Gastric acid secretion stimulated by centrally injected nociceptin in urethane-anesthetized rats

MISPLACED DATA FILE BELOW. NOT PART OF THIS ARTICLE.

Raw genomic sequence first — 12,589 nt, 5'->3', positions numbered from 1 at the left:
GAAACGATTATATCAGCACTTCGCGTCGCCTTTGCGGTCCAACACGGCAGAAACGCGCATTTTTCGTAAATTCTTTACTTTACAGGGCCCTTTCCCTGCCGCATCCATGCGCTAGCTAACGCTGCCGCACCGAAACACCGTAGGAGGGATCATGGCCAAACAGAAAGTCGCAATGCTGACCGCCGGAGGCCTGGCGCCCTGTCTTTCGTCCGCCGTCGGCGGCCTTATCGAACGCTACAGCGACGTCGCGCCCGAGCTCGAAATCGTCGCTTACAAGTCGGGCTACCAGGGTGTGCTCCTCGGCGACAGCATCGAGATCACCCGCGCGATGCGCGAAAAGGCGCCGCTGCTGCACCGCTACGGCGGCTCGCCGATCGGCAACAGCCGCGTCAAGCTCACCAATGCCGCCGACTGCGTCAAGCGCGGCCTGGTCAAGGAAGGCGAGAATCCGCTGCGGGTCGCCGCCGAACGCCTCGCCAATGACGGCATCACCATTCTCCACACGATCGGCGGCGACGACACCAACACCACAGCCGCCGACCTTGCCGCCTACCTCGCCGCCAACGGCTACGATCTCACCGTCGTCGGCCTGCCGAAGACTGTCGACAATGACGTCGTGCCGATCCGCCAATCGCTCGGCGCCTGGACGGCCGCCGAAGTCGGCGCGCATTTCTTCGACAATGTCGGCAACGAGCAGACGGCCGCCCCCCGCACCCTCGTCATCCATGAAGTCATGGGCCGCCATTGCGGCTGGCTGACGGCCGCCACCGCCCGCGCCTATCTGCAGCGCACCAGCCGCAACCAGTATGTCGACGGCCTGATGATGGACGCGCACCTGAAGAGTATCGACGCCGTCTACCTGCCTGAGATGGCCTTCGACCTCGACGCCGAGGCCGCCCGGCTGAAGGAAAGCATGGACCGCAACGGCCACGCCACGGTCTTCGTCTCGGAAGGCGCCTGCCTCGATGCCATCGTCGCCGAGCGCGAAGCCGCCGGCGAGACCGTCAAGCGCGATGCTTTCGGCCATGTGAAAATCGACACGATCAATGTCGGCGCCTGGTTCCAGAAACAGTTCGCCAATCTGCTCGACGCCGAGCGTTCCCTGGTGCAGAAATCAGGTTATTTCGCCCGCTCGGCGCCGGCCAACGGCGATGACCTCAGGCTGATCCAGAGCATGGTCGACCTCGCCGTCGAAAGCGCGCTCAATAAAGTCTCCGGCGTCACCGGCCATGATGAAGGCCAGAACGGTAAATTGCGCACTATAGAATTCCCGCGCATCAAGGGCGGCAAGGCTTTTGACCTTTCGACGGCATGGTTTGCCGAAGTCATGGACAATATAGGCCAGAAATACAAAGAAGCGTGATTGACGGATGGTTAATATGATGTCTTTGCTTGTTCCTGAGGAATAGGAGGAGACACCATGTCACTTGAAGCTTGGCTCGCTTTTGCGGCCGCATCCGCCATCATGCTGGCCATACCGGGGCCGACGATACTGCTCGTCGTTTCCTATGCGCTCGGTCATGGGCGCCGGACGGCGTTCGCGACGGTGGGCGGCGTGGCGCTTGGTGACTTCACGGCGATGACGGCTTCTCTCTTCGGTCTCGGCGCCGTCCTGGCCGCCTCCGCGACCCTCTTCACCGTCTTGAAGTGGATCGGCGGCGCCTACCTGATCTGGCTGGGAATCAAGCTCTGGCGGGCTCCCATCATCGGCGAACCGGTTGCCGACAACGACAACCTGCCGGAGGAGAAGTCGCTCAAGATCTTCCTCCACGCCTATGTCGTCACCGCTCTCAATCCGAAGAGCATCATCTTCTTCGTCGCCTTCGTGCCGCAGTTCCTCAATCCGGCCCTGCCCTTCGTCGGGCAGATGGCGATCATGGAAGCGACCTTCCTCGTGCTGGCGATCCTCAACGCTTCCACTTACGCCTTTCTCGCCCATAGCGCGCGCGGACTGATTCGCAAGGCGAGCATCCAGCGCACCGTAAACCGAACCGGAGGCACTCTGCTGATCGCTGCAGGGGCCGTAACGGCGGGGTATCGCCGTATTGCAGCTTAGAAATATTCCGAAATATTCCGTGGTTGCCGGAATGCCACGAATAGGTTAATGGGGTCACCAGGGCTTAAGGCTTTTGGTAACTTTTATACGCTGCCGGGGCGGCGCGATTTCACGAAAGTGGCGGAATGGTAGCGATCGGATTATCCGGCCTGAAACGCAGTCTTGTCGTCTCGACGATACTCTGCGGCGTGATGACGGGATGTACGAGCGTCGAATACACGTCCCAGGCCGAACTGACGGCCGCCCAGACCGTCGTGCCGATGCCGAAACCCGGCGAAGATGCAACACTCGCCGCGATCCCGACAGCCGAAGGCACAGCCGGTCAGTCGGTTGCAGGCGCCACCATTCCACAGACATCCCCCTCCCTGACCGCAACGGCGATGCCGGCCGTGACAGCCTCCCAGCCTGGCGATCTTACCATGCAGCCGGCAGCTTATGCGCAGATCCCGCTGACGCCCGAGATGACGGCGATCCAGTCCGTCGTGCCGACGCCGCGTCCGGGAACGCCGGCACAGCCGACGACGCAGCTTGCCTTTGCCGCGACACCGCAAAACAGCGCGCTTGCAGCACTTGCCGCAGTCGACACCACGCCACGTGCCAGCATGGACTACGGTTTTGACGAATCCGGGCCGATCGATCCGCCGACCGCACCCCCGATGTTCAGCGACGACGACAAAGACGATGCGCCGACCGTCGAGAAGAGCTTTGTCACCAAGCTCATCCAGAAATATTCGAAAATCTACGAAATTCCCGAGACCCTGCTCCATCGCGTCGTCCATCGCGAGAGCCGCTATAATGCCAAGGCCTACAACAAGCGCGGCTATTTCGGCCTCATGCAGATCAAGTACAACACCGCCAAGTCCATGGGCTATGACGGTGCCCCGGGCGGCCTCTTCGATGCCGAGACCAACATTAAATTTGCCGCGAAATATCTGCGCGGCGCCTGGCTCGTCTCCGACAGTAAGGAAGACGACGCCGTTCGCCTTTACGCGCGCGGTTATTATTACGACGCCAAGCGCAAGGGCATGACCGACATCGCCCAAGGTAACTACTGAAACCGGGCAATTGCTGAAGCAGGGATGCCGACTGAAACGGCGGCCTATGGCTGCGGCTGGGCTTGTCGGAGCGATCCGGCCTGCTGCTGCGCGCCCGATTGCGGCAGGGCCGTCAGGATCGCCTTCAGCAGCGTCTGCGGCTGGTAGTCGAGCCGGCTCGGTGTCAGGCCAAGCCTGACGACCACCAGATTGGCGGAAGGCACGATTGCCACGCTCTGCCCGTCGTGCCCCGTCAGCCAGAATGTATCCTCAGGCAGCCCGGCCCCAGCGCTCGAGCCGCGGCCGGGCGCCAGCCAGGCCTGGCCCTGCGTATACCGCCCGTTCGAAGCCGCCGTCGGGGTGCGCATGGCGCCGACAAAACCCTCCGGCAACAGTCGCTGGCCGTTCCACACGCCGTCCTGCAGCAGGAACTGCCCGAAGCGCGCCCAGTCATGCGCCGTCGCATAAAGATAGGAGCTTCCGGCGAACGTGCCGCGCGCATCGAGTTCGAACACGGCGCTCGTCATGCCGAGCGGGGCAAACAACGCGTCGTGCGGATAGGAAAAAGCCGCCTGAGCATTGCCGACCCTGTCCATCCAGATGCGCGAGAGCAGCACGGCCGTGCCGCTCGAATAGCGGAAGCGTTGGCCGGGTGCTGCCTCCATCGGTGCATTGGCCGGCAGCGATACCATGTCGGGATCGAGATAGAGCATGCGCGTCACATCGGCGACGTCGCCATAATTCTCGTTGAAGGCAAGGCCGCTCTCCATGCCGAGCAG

Nociceptin is a preferred endogenous ligand for the orphan opioid receptor-like 1 (ORL1) receptor. Central administration of nociceptin showed various pharmacological effects on analgesia, cardiovascular and renal responses, food intake, and so on. In the present study, we investigated the effect of nociceptin injected into the central nervous system (CNS) on gastric acid secretion in the perfused stomach of urethane-anesthetized rats. Injection of nociceptin (0.55-5.52 nmol per rat) into the fourth cerebroventricle stimulated gastric acid secretion and the secretion was inhibited in atropine-treated (1 mg/kg, i.v.) and vagotomized rats. The secretion induced by nociceptin (1.65 nmol) was not inhibited by the central injection of naloxone (275 nmol, a non-selective antagonist of opioid receptors). The secretion was significantly inhibited by the central injection of [Phe(1)psi(CH(2)-NH)Gly(2)]nociceptin-(1-13)-NH(2) ([F/G]nociceptin-(1-13), 0.21 nmol, an antagonist of ORL1 receptor), although [F/G]nociceptin-(1-13) alone at higher doses (2.10 and 7.31 nmol) markedly stimulated gastric acid secretion. In the 0-40 min period, the secretion induced by nociceptin was inhibited at least partially by CompB (68.8 nmol, a nonpeptidic antagonist of ORL1 receptor). Injection of nociceptin (5.52 nmol) into the lateral cerebroventricle also stimulated the secretion. Injection of nociceptin did not modify gastric acid secretion stimulated by 2-deoxy-D-glucose (200 mg/kg, i.v.). In conclusion, nociceptin injected into the CNS stimulated gastric acid secretion in rats via the ORL1 receptors and through mechanisms involving the vagus nerve.
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